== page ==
Sociology Based Publications

Content Analysis of Words in Brief Descriptions: How Mothers and Fathers Describe their Children

Ryan, Gery, & Weisner, Thomas S. (1998)

V. de Munck and E. Sobo (Eds.), Using methods in the field. A practical introduction and casebook, pp. 57-68

Content analysis of parent descriptions of their children toward understanding parental perceptions and attitudes regarding their adolescent children. The data for this article comes from a follow-up survey in the Family Lifestyles Project - a 20-year long longitudinal study of conventional and non-conventional families in the United States.
Education Based Publications

Assisted Housing Mobility and the Success of Low-Income Minority Families: Lessons for Policy, Practice and Future Research

Briggs, X. Margery, T (2006)

In the social policy field, where complex goals and seemingly intractable problems often make it hard to generate useful answers about what works, there is an understandable tendency to label demonstration programs either "successes" or "failures." In the context of assisted housing mobility initiatives, such as the court-ordered Gautreaux desegregation program and the federal Moving to Opportunity (MTO) demonstration, the narrow question is: Did they "prove" that using housing vouchers to relocate poor minority families "works" or not? As housing researchers with experience in both policy development and evaluation, we care deeply about what works, but we think this narrow framing is the wrong way to think about research demonstrations and policy experimentation more generally.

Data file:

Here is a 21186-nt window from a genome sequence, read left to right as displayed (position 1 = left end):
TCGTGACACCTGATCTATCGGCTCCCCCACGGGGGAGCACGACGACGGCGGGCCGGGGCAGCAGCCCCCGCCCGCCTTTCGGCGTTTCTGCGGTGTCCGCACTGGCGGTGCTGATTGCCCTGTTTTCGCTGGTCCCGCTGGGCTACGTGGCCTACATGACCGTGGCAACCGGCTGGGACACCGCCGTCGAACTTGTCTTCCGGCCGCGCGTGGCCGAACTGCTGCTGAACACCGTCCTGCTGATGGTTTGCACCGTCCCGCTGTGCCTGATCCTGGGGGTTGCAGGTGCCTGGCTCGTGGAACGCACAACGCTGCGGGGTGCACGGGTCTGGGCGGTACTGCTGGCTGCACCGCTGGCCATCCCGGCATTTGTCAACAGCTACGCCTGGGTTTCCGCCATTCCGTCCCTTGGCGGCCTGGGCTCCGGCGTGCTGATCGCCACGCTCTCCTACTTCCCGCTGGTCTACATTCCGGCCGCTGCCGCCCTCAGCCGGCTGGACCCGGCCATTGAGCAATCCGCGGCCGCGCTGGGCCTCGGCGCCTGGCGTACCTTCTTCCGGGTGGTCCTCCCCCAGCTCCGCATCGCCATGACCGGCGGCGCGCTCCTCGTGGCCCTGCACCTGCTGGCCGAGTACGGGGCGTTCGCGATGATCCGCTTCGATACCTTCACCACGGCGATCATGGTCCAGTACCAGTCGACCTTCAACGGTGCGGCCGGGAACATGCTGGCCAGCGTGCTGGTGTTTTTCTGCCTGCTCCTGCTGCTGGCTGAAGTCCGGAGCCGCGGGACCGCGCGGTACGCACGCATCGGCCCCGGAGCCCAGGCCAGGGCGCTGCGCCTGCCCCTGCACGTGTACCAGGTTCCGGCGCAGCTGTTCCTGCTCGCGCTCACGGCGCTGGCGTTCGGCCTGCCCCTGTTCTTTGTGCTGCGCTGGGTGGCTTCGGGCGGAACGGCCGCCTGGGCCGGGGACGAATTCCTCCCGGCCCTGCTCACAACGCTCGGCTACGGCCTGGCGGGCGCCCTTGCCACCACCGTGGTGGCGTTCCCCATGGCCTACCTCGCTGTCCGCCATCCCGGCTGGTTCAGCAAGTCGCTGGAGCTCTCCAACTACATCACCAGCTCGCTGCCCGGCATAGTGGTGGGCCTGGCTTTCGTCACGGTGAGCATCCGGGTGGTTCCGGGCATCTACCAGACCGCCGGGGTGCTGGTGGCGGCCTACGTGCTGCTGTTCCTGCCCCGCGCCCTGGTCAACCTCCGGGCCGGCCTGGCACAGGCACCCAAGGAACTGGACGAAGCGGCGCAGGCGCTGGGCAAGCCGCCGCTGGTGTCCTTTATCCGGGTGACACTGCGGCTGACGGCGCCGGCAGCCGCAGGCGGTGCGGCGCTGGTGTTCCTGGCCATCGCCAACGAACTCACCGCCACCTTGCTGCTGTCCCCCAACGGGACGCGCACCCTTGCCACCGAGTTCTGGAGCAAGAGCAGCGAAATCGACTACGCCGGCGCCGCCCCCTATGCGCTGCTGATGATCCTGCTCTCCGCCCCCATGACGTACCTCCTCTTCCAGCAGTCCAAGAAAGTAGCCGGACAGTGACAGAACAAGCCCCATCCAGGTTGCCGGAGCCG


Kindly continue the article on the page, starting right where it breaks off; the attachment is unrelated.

Medical Based Publications

Meta-integration for synthesizing data in a systematic mixed studies review: insights from research on autism spectrum disorder

Frantzen, Kirsten Krabek; Fetters, Michael D. (2015)

Systematic reviews conducted using either meta-analysis or meta-synthesis are well established methodological procedures for combining data and results across different quantitative or qualitative studies. Recently, a third option for systematic reviews has emerged. Systematic mixed studies reviews combine data and results across quantitative, qualitative and mixed method studies. An important challenge is how to integrate the quantitative, qualitative and mixed method studies. Here, we introduce the concept of “meta-integration”. Our overarching aim is to define and illustrate the novel concept of meta-integration as applied to convergent systematic mixed studies reviews using examples from our research on parental self-perception and autism spectrum disorder. Specifically, we present a typology for meta-integration procedures at two levels, both basic and advanced meta-integration. Three models, namely, basic convergent meta-integration, basic convergent qualitative meta-integration, and basic convergent quantitative meta-integration, combine quantitative and qualitative studies. Three additional models, namely, advanced convergent qualitative meta-integration, advanced convergent qualitative meta-integration, and advanced convergent quantitative meta-integration, combine quantitative, qualitative and mixed method studies. The models generally follow six steps: (1) categorize data sources; (2) transform the data; (3) conduct intra-method synthesis; (4) conduct inter-method synthesis and/or integration; (5) organize results and assess fit; and (6) draw final conclusions. One basic and one advanced model do not involve data transformation. These models for conducting convergent meta-integration in systematic mixed studies reviews provide guidance for researchers to apply rigorous and coherent methodology. Following these procedures can substantively improve the quality of systematic reviews seeking to use quantitative, qualitative and mixed method studies.
Education Based Publications

Journal of Mixed Methods Research

Unknown (2008)

Sage Publications